Business risk and cyber risk are now indelibly intertwined, making risk oversight a board-level issue. Therefore, the various sectors of an organization that were traditionally siloed need to be considered holistically. Today’s fast-moving threats and their potential to harm a business well after an attack is over means that each member of an enterprise has an important role to play in safeguarding it. Risk can and should be mitigated by every employee, from the boardroom to the loading dock. Providing a cyber risk management framework, CRS is designed to build cyber resilience across all facets of the organization while uniting its people, processes and technology to combat risk continuously and comprehensively.

  5. Cyber Incident Response:
    Did we involve business operations in cyber incident response planning so that mission/business-critical processes and systems are available when crises occur?

     

    Current events and an expanding global attack surface have indicated that suffering a cyber incident is only a matter of time for virtually any organization. CRS helps you identify your mission-critical assets — that is, your systems, applications, data and resources — then helps protect these in an immutable, air-gapped vault. The solution then establishes an incident response action plan to rapidly recover in the event of attack, expediting your operations back to normal and limiting the damage inflicted on your business.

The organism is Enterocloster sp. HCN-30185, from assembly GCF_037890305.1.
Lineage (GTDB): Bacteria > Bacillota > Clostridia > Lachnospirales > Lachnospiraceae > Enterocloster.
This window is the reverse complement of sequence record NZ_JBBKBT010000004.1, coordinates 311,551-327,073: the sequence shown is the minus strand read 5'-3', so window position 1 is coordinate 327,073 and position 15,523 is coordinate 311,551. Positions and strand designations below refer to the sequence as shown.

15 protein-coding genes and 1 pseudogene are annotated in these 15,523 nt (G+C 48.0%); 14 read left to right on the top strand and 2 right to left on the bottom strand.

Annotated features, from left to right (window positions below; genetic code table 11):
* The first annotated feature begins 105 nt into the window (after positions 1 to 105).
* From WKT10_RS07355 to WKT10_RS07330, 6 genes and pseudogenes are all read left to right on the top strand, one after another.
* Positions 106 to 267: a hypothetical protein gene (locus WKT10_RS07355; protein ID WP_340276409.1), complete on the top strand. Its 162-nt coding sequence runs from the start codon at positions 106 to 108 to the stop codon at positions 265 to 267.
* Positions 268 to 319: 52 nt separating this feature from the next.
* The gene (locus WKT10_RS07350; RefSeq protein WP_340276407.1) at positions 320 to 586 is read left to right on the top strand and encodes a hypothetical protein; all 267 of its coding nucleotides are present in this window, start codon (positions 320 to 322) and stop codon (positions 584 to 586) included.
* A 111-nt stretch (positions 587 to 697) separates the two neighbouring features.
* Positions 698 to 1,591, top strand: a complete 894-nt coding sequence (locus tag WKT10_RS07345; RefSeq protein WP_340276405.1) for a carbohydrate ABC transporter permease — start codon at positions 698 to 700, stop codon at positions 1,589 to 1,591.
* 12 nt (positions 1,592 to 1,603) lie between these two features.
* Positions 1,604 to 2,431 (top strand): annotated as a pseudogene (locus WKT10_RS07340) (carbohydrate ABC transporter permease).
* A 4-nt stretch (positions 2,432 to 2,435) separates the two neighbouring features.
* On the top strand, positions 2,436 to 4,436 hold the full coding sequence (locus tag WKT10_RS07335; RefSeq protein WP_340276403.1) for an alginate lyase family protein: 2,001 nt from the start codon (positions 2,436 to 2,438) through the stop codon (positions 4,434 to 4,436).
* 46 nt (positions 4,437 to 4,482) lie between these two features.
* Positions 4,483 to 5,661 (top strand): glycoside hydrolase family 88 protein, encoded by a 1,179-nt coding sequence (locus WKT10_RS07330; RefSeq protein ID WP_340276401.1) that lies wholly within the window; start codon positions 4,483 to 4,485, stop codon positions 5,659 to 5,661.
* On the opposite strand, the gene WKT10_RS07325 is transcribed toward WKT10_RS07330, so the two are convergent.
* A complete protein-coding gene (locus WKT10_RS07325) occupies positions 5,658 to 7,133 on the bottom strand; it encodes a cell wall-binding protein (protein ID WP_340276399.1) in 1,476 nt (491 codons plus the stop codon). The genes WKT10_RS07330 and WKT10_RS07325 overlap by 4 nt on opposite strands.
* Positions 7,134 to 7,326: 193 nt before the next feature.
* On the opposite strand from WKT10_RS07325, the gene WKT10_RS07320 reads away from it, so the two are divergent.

While EO 14028 is mainly geared toward federal agencies, its guidelines for securing supply chains and verifying third parties are both relevant and applicable across all industry verticals. And with the latest SEC proposals coming quickly down the pike, there’s no better time than right now to start asking the right questions at the boardroom table.

Jessica Hetrick
Cyber Resilience Leader | Optiv
Hetrick is a senior cybersecurity leader with more than a decade of experience in crisis management, incident response and security operations. Prior to joining Optiv, she directed global incident response teams at Cisco during crises and provided strategic leadership to reduce risk and improve processes and procedures for global organizations.

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Optiv is the cyber advisory and solutions leader, delivering strategic and technical expertise to nearly 6,000 companies across every major industry. We partner with organizations to advise, deploy and operate complete cybersecurity programs from strategy and managed security services to risk, integration and technology solutions. With clients at the center of our unmatched ecosystem of people, products, partners and programs, we accelerate business progress like no other company can. At Optiv, we manage cyber risk so you can secure your full potential. For more information, visit www.optiv.com.